British scientists have discovered a biological treasure trove of cancer biomarkers in blood that could be used to develop new ways to screen for tumors in early stages.
Researchers from the Universities of Sheffield, Coventry, and Warwick have identified 788 biomarkers from studies conducted over the past five years — compiling a comprehensive list of cancer signatures that could speed diagnosis and treatment.
The research also groups the biomarkers by molecular function and records the technologies that can be used to detect them.
The findings are based on an analysis of more than 19,000 scientific studies of blood-based biomarkers.
"Because of the sheer number of publications in this field, previous reviews have only been able to look at one biomarker or a small group of biomarkers," said lead researcher Dr. Lesley Uttley, from the University of Sheffield's School of Health and Related Research.
"Our data mining approach allowed us to take in all relevant research findings from the five-year period, which meant we could map the full range of potential blood-based biomarkers that are particularly relevant for early detection of cancer."
The work was commissioned by the Early Cancer Detection Consortium — a group of nearly 40 organizations, universities, hospitals, and commercial companies — and funded by Cancer Research UK.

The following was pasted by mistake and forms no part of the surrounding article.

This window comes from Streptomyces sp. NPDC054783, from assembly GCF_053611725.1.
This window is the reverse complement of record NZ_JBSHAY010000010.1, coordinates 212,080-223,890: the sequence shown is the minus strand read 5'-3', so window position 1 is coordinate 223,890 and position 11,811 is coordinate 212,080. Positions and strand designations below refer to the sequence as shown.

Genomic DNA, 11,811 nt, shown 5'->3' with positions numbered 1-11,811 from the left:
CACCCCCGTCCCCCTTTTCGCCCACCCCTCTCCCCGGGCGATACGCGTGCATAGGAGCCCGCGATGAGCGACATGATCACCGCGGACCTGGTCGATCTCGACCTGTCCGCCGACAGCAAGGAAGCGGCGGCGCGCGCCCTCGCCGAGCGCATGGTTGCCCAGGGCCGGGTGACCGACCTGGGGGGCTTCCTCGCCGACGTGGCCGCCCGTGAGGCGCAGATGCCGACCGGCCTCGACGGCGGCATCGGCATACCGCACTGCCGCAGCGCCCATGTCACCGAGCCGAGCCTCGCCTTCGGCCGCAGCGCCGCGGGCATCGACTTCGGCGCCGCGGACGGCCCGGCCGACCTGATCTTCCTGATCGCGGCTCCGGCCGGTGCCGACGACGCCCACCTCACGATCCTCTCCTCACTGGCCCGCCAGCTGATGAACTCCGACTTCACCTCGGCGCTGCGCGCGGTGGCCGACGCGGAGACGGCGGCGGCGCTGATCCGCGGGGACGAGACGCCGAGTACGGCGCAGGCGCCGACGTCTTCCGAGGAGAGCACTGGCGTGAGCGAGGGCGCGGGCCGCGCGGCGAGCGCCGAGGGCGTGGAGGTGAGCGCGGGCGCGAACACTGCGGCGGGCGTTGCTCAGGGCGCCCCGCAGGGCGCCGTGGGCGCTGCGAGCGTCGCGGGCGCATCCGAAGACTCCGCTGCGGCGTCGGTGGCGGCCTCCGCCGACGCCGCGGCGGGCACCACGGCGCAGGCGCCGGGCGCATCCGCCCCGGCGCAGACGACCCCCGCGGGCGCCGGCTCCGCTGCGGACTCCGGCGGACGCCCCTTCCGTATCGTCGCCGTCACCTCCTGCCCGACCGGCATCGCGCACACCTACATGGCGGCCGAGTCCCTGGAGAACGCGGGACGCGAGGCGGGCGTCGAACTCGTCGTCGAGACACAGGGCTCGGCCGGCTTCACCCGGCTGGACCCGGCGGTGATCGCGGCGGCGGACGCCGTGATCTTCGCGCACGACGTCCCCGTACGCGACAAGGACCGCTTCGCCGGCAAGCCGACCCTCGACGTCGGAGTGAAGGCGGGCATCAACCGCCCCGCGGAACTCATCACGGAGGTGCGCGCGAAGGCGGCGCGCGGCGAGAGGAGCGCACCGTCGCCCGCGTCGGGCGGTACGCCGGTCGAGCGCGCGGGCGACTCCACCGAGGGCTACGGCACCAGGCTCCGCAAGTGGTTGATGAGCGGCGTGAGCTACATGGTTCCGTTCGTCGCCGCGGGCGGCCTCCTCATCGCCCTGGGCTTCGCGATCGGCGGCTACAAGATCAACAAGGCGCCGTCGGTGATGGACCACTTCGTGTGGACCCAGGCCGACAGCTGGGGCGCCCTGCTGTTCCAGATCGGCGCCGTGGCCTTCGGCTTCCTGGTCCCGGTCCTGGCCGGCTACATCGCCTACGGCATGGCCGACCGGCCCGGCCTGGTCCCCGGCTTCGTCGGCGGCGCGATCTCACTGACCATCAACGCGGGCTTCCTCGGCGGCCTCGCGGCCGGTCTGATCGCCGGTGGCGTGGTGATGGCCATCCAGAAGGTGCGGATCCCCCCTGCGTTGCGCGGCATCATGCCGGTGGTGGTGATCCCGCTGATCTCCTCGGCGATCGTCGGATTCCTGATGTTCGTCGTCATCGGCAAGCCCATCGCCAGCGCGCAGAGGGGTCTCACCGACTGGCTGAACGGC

The next step will be to subject the most promising biomarkers to clinical studies, involving samples from cancer patients and healthy people, to check how effectively they identify the presence of cancer.
"Our expectation is that, once the validation and clinical studies are completed, we will have a suite of around 50 biomarkers, identified using four different tests, that can go into the clinical trial, " said Ian Cree, ECDC Director and a pathologist at University Hospitals Coventry and Warwickshire. "To complete the validation and the trials will take six to eight years, but in theory, we could have a test ready within three years for use in high risk groups.
"Our vision is that the screen will pick up even the small amounts of these biomarkers that might be in the blood at an early stage of the cancer, without necessarily identifying which cancer they relate to. Patients would then be referred for more specific tests that could narrow down the tumor type."
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